The Transtheoretical Model of Change (TTM) and its Stages of Change component has become an influential model helping clinicians understand the process of change in various kinds of treatment. Progression through the stages of change is theorized to be determined by several factors, including social support. Perceived social support has also been related to positive outcomes with clients experiencing psychiatric issues. This study was the first to link these concepts together by investigating whether perceived social support, measured by the Multidimensional Scale of Perceived Social Support (MSPSS; Zimet, Dahlem, Zimet, & Farley, 1988) was associated with presenting Stage of Change, measured by the University of Rhode Island Change Assessment Scale (URICA; McConnaughy, DiClemente, Prochaska, & Velicer, 1983), in a sample of psychotherapy clients who endorsed experiencing a potentially traumatic event (N=77) as compared with a sample that did not report experiencing a potentially traumatic event (N=47). Mean perceived social support scores for both the history of trauma group and non-trauma group were both in the moderate range. Additionally, the majority of the participants in both groups fell primarily in the Contemplation and Action stages. Perceived social support was not found to be associated with presenting stage of change in either of the samples and there were no significant differences found between perceived social support scores and presenting stage of change between the samples. Limitations related to the operationalization of trauma and construct measurement may have affected null findings. Recommendations for future directions are discussed.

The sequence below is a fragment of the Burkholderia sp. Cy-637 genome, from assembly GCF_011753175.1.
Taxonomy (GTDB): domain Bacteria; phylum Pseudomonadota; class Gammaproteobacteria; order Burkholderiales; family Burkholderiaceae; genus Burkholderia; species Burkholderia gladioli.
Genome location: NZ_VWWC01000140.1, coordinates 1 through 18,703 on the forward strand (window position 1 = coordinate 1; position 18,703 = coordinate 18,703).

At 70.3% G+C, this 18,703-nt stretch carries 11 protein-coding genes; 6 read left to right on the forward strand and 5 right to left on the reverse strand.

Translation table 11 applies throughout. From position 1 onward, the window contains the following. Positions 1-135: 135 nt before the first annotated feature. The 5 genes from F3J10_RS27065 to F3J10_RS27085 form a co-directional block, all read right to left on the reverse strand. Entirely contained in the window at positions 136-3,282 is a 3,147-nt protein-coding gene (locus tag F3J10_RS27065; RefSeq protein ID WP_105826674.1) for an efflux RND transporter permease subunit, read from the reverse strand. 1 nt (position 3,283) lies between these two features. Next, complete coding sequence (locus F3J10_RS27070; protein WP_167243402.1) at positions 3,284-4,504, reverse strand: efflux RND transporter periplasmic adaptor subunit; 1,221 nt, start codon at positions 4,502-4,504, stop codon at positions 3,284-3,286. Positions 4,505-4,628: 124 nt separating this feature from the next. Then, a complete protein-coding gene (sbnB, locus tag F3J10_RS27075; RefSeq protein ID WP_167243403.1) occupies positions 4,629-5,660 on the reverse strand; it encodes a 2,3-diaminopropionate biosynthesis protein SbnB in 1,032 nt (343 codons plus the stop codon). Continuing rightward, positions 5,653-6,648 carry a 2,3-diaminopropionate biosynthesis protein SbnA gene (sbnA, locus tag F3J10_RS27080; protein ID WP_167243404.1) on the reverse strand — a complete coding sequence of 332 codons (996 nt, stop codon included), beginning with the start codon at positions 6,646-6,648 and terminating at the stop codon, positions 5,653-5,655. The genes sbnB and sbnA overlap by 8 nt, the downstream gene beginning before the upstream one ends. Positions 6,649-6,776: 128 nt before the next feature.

Library of Congress Subject Headings
Dissertations (PsyD) -- Psychology; Traumatic neuroses -- Treatment; Social networks -- Psychological aspects
Date of Award
Graduate School of Education and Psychology
Souza, Mario, "Exploring the relationship between perceived social support and readiness to change in therapy with trauma survivors" (2017). Theses and Dissertations. 824.